What is Human Trafficking?
Human trafficking is modern-day slavery and involves the use of force, fraud, or coercion to obtain some type of labor or commercial sex act.
Every year, millions of men, women, and children are trafficked in countries around the world, including the United States. It is estimated that human trafficking generates many billions of dollars of profit per year, second only to drug trafficking as the most profitable form of transnational crime.
Human trafficking is a hidden crime as victims rarely come forward to seek help because of language barriers, fear of the traffickers, and/or fear of law enforcement.
Traffickers use force, fraud, or coercion to lure their victims and force them into labor or commercial sexual exploitation. They look for people who are susceptible for a variety of reasons, including psychological or emotional vulnerability, economic hardship, lack of a social safety net, natural disasters, or political instability. The trauma caused by the traffickers can be so great that many may not identify themselves as victims or ask for help, even in highly public settings.
Identify and Report a Victim
Everyone has a role to play in combating human trafficking. Recognizing the signs of human trafficking is the first step to identifying a victim. Do not at any time attempt to confront a suspected trafficker directly or alert a victim to your suspicions. Your safety as well as the victim’s safety is paramount. Instead, please contact local law enforcement directly or call the tip lines indicated on this page:
Call 1-866-DHS-2-ICE (1-866-347-2423) to report suspicious criminal activity to the U.S. Immigration and Customs Enforcement (ICE) Homeland Security Investigations (HSI) Tip Line 24 hours a day, 7 days a week, every day of the year. The Tip Line is accessible outside the United States by calling 802-872-6199
Submit a tip at Highly trained specialists take reports from both the public and law enforcement agencies on more than 400 laws enforced by ICE HSI, including those related to human trafficking.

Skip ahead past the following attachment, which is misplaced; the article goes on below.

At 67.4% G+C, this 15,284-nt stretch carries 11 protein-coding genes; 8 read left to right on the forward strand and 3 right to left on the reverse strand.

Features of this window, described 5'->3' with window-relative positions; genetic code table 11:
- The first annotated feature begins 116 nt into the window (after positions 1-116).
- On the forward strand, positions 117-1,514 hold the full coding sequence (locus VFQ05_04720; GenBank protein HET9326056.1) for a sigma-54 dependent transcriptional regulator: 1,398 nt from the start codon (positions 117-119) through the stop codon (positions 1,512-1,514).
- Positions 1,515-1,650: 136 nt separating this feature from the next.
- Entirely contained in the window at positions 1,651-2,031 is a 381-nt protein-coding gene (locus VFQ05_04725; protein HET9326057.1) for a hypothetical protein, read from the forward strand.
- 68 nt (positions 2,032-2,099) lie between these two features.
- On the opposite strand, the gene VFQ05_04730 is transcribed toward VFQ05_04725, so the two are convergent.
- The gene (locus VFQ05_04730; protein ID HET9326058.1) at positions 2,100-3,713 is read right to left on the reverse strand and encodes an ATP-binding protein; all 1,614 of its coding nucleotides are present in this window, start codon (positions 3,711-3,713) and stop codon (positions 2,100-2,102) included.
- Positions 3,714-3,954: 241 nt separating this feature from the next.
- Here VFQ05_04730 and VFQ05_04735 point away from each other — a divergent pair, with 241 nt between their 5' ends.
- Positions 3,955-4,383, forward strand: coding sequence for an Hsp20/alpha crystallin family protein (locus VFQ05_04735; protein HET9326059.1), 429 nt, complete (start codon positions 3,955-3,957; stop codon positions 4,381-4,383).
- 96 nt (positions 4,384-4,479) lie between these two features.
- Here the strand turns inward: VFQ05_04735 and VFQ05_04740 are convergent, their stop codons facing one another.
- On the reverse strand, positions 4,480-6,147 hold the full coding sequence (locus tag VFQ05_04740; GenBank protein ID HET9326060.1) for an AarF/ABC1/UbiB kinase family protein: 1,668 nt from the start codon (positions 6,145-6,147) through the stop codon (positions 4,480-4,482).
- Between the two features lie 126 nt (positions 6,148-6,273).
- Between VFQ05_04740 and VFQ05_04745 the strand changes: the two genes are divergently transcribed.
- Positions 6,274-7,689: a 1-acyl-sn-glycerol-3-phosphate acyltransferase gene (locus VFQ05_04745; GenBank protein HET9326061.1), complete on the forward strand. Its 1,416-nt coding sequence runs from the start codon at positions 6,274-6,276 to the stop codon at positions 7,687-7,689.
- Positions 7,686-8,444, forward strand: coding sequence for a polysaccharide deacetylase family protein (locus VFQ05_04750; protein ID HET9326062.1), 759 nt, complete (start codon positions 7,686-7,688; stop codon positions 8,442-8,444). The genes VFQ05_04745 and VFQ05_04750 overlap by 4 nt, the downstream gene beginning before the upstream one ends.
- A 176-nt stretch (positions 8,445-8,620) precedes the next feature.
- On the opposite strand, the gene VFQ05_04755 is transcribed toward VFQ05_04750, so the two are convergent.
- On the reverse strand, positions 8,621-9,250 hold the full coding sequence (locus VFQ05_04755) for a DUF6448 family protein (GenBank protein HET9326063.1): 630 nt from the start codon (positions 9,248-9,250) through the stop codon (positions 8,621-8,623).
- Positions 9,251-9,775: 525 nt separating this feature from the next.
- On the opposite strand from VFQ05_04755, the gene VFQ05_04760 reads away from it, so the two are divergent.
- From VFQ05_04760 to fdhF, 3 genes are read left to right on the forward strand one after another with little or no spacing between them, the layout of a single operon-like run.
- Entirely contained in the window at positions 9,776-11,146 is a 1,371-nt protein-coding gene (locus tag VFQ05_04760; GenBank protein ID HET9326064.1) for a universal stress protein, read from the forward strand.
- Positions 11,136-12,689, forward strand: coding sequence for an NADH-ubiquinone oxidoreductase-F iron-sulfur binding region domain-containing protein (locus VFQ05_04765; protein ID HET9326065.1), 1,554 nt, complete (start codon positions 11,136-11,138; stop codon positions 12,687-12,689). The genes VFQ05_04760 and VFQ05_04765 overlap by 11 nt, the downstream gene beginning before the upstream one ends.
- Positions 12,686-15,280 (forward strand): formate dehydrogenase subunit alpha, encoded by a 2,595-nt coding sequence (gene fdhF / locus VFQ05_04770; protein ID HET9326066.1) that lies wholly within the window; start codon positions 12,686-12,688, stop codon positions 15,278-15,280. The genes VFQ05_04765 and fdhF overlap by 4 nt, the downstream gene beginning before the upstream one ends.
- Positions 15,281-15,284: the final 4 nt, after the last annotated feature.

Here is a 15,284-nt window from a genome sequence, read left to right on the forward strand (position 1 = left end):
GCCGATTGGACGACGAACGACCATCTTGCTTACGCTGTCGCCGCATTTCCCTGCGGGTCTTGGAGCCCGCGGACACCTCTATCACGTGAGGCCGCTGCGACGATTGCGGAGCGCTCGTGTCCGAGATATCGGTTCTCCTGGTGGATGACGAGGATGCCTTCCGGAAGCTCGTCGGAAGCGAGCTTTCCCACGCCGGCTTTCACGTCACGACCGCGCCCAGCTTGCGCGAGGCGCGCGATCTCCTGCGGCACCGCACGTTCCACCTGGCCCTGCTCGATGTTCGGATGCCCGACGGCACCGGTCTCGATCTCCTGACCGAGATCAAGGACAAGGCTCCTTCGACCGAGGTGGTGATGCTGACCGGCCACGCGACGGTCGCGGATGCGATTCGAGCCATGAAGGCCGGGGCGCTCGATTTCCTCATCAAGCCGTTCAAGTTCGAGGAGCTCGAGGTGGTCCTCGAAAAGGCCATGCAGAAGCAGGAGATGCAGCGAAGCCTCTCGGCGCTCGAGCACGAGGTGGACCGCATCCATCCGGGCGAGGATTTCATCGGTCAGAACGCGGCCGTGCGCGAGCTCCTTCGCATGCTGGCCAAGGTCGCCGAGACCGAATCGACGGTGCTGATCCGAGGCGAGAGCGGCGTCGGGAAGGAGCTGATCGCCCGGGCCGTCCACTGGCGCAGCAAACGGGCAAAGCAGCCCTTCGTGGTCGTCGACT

To get help from the National Human Trafficking Resource Center (NHTRC), call 1-888-373-7888 or text HELP or INFO to BeFree (233733). The NHTRC can help connect victims with service providers in the area and provides training, technical assistance, and other resources. The NHTRC is a national, toll-free hotline available to answer calls from anywhere in the country, 24 hours a day, 7 days a week, every day of the year. The NHTRC is not a law enforcement or immigration authority and is operated by a nongovernmental organization funded by the Federal government.
By identifying victims and reporting tips, you are doing your part to help law enforcement rescue victims, and you might save a life. Law enforcement can connect victims to services such as medical and mental health care, shelter, job training, and legal assistance that restore their freedom and dignity. The presence or absence of any of the indicators is not necessarily proof of human trafficking. It is up to law enforcement to investigate suspected cases of human trafficking.
Possible Signs of Trafficking
Recognizing key indicators of human trafficking is the first step in identifying victims and can help save a life. Here are some common indicators to help recognize human trafficking:
Does the person appear disconnected from family, friends, community organizations, or houses of worship?
Has a child stopped attending school?
Has the person had a sudden or dramatic change in behavior?
Is a juvenile engaged in commercial sex acts?
Is the person disoriented or confused, or showing signs of mental or physical abuse?
Does the person have bruises in various stages of healing?
Is the person fearful, timid, or submissive?
Does the person show signs of having been denied food, water, sleep, or medical care?
Is the person often in the company of someone to whom he or she defers? Or someone who seems to be in control of the situation, e.g., where they go or who they talk to?
Does the person appear to be coached on what to say?
Is the person living in unsuitable conditions?
Does the person lack personal possessions and appear not to have a stable living situation?
Does the person have freedom of movement? Can the person freely leave where they live? Are there unreasonable security measures?
Not all indicators listed above are present in every human trafficking situation, and the presence or absence of any of the indicators is not necessarily proof of human trafficking.
The U.S. Department of Homeland Security Blue Campaign was the source of most of the information on this page and has additional resources available.
The Tennessee Bureau of Investigation is committed to understanding and fighting Human Trafficking. Our state has consistently been ranked among the best in the nation for its approach to this crime. They have excellent resources at www.ithastostop.com